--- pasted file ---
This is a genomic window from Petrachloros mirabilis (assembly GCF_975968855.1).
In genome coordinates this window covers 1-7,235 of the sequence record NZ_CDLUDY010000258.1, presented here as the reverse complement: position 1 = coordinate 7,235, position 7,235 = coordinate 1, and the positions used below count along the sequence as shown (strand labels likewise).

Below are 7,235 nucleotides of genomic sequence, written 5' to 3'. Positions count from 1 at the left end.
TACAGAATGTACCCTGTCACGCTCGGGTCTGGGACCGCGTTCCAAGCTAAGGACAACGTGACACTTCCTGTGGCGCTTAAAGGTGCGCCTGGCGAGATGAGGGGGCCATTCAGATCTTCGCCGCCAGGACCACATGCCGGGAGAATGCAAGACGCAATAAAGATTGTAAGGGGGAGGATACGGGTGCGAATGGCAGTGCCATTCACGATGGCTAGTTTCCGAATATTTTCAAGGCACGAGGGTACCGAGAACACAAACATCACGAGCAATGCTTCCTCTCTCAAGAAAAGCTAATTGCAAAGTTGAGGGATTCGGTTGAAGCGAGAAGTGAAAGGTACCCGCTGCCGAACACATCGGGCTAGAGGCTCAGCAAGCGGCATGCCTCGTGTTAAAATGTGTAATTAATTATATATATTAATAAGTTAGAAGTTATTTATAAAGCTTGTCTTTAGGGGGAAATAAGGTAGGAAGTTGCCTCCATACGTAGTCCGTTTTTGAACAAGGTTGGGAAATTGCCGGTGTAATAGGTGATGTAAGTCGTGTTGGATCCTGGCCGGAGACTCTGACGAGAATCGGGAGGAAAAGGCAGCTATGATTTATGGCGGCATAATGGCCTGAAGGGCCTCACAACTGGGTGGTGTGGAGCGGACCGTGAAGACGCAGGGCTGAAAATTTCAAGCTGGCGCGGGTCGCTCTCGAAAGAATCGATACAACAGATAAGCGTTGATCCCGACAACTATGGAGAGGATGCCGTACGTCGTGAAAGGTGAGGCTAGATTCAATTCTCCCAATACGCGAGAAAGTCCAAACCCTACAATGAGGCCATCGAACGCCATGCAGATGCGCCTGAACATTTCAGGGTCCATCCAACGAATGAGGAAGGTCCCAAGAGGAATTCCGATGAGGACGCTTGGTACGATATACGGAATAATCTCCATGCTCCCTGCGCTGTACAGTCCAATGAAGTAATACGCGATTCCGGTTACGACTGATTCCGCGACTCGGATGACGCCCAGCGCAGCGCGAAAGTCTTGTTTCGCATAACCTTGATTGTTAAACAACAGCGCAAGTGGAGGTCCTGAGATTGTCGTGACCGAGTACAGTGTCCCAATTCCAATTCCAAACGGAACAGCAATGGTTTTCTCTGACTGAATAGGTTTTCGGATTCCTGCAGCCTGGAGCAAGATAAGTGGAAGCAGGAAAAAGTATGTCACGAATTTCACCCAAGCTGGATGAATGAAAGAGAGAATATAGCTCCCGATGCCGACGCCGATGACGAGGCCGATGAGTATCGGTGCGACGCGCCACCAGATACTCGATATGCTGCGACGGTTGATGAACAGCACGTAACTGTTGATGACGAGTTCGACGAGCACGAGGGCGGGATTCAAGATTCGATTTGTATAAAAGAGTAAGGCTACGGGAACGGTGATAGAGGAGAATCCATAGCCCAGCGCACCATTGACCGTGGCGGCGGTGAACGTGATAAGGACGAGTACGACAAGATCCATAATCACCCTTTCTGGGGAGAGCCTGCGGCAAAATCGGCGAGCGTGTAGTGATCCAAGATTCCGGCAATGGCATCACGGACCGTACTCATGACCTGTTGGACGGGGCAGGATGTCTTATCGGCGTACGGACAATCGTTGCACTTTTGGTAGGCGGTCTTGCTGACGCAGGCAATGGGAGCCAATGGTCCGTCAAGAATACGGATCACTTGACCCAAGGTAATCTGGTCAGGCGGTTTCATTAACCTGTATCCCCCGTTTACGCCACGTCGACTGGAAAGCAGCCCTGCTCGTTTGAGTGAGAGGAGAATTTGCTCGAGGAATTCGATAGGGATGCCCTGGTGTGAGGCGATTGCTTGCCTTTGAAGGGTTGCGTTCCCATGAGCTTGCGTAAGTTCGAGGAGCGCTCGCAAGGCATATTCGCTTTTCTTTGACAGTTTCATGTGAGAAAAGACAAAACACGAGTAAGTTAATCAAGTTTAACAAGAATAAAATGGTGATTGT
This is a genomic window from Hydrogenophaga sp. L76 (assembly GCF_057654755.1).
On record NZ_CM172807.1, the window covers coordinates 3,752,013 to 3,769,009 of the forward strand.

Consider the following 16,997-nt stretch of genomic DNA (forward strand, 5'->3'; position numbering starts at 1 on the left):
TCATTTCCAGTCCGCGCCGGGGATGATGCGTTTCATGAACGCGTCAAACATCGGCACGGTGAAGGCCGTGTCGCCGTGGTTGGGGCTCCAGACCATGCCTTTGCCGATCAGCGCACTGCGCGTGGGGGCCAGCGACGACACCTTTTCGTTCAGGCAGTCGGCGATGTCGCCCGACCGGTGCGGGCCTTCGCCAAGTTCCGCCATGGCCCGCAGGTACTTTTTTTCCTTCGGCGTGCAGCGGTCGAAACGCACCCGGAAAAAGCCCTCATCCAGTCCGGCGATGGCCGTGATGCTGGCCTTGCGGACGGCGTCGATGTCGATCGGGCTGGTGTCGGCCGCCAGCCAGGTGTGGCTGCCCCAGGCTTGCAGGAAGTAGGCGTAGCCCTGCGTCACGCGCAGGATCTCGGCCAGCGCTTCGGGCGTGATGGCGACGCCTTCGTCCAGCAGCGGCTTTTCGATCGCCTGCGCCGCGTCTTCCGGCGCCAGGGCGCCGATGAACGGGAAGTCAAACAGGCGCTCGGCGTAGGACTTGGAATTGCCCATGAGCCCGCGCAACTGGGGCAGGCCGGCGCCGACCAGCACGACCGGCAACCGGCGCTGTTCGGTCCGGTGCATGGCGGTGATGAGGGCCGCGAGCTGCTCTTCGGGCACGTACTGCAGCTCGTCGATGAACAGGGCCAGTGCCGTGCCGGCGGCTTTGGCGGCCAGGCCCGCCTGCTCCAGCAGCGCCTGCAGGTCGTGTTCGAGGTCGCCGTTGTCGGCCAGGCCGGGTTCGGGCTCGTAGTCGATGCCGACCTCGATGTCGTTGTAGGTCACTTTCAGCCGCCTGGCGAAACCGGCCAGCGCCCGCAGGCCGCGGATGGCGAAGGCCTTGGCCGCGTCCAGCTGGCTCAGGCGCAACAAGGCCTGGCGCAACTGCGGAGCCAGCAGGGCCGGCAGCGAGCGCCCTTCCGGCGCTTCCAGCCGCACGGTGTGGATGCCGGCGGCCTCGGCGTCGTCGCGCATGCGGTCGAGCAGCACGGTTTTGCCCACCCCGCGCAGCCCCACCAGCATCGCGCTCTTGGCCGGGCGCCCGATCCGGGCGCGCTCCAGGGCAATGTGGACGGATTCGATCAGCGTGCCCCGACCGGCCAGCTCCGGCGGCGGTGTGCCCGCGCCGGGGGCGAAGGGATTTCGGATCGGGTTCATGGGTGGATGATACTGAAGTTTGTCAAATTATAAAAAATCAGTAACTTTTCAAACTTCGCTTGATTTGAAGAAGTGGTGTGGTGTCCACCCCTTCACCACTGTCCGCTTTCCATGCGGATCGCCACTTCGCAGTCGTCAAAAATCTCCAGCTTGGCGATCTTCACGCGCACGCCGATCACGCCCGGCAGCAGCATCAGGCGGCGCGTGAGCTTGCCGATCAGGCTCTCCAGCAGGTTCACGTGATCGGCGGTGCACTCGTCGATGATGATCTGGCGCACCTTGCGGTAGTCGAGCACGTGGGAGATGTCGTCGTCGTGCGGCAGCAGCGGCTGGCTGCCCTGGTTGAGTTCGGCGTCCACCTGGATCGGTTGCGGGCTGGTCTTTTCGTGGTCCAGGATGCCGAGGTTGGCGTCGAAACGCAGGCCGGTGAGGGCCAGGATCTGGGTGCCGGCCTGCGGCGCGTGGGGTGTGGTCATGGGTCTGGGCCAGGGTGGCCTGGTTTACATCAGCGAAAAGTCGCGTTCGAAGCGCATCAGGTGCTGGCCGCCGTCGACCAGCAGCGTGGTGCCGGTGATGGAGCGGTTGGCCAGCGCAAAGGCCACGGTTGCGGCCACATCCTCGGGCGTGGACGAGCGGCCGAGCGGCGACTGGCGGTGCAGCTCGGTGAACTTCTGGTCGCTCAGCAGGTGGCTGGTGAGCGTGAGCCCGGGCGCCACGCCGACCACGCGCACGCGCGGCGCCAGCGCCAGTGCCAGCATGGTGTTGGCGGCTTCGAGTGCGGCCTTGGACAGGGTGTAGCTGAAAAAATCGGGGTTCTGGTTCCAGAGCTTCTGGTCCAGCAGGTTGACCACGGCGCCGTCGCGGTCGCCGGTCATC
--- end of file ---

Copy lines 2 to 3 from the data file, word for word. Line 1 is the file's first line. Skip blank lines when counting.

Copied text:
In genome coordinates this window covers 1-7,235 of the sequence record NZ_CDLUDY010000258.1, presented here as the reverse complement: position 1 = coordinate 7,235, position 7,235 = coordinate 1, and the positions used below count along the sequence as shown (strand labels likewise).

Below are 7,235 nucleotides of genomic sequence, written 5' to 3'. Positions count from 1 at the left end.